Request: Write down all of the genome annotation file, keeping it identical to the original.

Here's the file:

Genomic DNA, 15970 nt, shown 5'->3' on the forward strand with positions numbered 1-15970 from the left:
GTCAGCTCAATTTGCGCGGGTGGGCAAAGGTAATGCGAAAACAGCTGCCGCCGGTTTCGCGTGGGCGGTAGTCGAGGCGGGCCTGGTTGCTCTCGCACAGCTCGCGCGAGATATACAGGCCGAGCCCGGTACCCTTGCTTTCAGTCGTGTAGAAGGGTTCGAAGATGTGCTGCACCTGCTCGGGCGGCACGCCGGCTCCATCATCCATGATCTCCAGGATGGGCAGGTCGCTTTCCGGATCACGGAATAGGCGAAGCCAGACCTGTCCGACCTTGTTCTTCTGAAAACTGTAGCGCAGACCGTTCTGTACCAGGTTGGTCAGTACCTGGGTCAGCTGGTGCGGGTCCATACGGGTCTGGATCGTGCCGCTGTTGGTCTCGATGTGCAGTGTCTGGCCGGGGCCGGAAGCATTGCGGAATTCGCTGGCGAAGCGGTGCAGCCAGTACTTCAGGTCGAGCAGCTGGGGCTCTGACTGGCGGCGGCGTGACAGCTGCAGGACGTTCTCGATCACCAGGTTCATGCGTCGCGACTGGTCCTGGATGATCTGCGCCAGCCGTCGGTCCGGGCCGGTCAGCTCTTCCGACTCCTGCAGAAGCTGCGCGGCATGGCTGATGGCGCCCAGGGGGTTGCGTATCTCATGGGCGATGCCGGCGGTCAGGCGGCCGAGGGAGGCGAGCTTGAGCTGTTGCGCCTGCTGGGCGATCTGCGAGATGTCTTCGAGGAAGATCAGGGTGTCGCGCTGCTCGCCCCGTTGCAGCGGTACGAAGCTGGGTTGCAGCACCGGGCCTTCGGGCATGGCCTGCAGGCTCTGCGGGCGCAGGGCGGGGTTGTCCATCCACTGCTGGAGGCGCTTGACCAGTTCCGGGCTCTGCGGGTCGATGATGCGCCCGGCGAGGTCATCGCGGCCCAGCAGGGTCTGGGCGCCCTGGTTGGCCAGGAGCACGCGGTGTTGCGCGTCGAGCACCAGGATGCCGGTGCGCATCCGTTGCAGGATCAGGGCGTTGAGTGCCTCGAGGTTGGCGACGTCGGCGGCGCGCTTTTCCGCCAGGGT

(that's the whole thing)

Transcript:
Genomic DNA, 15970 nt, shown 5'->3' on the forward strand with positions numbered 1-15970 from the left:
GTCAGCTCAATTTGCGCGGGTGGGCAAAGGTAATGCGAAAACAGCTGCCGCCGGTTTCGCGTGGGCGGTAGTCGAGGCGGGCCTGGTTGCTCTCGCACAGCTCGCGCGAGATATACAGGCCGAGCCCGGTACCCTTGCTTTCAGTCGTGTAGAAGGGTTCGAAGATGTGCTGCACCTGCTCGGGCGGCACGCCGGCTCCATCATCCATGATCTCCAGGATGGGCAGGTCGCTTTCCGGATCACGGAATAGGCGAAGCCAGACCTGTCCGACCTTGTTCTTCTGAAAACTGTAGCGCAGACCGTTCTGTACCAGGTTGGTCAGTACCTGGGTCAGCTGGTGCGGGTCCATACGGGTCTGGATCGTGCCGCTGTTGGTCTCGATGTGCAGTGTCTGGCCGGGGCCGGAAGCATTGCGGAATTCGCTGGCGAAGCGGTGCAGCCAGTACTTCAGGTCGAGCAGCTGGGGCTCTGACTGGCGGCGGCGTGACAGCTGCAGGACGTTCTCGATCACCAGGTTCATGCGTCGCGACTGGTCCTGGATGATCTGCGCCAGCCGTCGGTCCGGGCCGGTCAGCTCTTCCGACTCCTGCAGAAGCTGCGCGGCATGGCTGATGGCGCCCAGGGGGTTGCGTATCTCATGGGCGATGCCGGCGGTCAGGCGGCCGAGGGAGGCGAGCTTGAGCTGTTGCGCCTGCTGGGCGATCTGCGAGATGTCTTCGAGGAAGATCAGGGTGTCGCGCTGCTCGCCCCGTTGCAGCGGTACGAAGCTGGGTTGCAGCACCGGGCCTTCGGGCATGGCCTGCAGGCTCTGCGGGCGCAGGGCGGGGTTGTCCATCCACTGCTGGAGGCGCTTGACCAGTTCCGGGCTCTGCGGGTCGATGATGCGCCCGGCGAGGTCATCGCGGCCCAGCAGGGTCTGGGCGCCCTGGTTGGCCAGGAGCACGCGGTGTTGCGCGTCGAGCACCAGGATGCCGGTGCGCATCCGTTGCAGGATCAGGGCGTTGAGTGCCTCGAGGTTGGCGACGTCGGCGGCGCGCTTTTCCGCCAGGGT